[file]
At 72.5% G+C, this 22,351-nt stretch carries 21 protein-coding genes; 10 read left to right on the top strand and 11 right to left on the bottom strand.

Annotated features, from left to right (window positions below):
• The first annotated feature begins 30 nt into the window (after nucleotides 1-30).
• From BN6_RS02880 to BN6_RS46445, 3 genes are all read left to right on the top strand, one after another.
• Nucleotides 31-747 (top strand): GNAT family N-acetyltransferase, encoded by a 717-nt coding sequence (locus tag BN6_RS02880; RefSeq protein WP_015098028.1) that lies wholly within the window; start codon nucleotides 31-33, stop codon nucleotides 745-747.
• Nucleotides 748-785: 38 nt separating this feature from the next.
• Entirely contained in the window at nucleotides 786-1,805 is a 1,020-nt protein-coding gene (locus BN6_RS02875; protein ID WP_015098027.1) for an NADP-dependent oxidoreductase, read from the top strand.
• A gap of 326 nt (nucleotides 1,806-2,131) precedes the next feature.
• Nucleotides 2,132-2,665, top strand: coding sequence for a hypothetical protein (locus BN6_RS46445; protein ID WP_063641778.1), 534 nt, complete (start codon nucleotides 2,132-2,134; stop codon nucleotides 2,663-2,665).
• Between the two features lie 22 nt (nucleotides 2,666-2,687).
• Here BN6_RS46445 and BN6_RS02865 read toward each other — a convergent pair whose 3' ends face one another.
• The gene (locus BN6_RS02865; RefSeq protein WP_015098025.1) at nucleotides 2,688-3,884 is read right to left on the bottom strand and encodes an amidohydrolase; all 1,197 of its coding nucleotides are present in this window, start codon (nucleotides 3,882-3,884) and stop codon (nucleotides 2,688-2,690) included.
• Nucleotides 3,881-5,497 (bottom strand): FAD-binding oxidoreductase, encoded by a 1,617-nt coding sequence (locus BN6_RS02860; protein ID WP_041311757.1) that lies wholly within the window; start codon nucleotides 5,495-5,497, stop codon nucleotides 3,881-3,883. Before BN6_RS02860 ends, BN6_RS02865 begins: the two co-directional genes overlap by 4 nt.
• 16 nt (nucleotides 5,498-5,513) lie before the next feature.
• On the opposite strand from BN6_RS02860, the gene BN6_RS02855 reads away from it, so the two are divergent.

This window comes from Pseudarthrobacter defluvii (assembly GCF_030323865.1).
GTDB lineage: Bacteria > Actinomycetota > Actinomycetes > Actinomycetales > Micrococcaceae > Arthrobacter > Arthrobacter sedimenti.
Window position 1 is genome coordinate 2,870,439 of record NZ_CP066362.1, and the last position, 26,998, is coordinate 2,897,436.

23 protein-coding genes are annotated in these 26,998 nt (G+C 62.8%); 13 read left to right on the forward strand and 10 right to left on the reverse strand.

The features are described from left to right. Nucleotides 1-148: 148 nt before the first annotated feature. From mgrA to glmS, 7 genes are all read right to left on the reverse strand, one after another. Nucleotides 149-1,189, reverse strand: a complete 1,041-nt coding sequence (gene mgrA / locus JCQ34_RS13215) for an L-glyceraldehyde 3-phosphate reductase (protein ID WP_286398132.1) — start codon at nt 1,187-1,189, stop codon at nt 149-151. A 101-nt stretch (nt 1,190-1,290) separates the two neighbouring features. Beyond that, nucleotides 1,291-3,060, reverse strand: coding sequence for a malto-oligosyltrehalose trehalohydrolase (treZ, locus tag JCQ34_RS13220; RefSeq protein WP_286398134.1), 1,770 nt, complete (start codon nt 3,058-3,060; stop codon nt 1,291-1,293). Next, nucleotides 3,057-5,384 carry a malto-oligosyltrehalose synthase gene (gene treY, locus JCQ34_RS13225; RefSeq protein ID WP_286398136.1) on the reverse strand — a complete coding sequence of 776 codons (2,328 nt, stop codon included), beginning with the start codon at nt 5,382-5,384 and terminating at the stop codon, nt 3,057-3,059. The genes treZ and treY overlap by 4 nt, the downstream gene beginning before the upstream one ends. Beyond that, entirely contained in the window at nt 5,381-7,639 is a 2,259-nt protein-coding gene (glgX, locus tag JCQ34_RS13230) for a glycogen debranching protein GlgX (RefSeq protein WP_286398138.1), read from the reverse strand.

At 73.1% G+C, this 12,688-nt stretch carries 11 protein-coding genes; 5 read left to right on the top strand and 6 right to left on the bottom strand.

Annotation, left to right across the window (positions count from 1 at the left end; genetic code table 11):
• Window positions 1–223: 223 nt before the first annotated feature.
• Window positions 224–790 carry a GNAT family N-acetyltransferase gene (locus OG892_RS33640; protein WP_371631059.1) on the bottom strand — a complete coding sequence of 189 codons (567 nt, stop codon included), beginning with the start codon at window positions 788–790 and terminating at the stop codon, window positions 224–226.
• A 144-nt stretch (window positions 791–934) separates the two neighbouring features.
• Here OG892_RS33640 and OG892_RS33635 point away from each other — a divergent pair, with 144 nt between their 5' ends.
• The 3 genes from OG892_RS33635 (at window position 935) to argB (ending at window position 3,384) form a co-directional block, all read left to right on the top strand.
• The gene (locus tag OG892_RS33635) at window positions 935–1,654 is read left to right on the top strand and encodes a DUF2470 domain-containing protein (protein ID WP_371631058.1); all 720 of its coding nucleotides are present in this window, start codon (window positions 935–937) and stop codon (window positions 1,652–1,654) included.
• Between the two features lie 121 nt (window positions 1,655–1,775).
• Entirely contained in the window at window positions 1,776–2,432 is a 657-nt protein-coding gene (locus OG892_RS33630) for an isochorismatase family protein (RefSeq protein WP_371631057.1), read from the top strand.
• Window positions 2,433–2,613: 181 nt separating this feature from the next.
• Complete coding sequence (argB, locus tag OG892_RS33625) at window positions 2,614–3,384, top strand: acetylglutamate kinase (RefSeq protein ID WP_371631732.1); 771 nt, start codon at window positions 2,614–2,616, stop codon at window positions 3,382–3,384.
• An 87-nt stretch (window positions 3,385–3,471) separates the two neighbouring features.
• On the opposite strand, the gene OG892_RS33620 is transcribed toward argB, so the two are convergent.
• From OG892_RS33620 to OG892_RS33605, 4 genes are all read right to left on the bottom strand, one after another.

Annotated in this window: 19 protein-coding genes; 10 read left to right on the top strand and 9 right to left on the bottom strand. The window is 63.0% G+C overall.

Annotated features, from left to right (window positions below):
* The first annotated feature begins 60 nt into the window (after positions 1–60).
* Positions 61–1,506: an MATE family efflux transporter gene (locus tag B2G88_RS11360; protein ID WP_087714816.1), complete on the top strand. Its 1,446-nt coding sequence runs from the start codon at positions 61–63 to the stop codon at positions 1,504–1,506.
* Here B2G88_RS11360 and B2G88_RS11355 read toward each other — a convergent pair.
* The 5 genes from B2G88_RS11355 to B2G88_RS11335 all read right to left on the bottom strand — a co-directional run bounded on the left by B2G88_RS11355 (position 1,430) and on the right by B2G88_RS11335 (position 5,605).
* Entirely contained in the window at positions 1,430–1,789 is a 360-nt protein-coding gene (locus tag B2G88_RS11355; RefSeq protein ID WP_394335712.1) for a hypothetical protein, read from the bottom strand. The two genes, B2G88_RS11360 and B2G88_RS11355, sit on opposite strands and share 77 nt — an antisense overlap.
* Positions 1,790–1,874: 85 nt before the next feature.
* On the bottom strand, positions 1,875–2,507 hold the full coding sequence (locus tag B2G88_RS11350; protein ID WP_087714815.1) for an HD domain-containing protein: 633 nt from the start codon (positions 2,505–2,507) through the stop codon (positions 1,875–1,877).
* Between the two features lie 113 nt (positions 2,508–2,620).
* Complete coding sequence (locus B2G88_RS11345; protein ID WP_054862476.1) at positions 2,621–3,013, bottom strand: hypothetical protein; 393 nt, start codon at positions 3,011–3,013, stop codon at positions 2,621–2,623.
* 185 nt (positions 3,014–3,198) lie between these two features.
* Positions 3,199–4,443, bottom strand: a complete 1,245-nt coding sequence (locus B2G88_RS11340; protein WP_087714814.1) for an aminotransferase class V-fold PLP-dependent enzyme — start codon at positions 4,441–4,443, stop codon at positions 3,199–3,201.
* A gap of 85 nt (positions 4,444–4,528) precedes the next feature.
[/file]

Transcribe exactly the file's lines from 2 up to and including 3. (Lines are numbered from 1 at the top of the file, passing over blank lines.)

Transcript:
Annotated features, from left to right (window positions below):
• The first annotated feature begins 30 nt into the window (after nucleotides 1-30).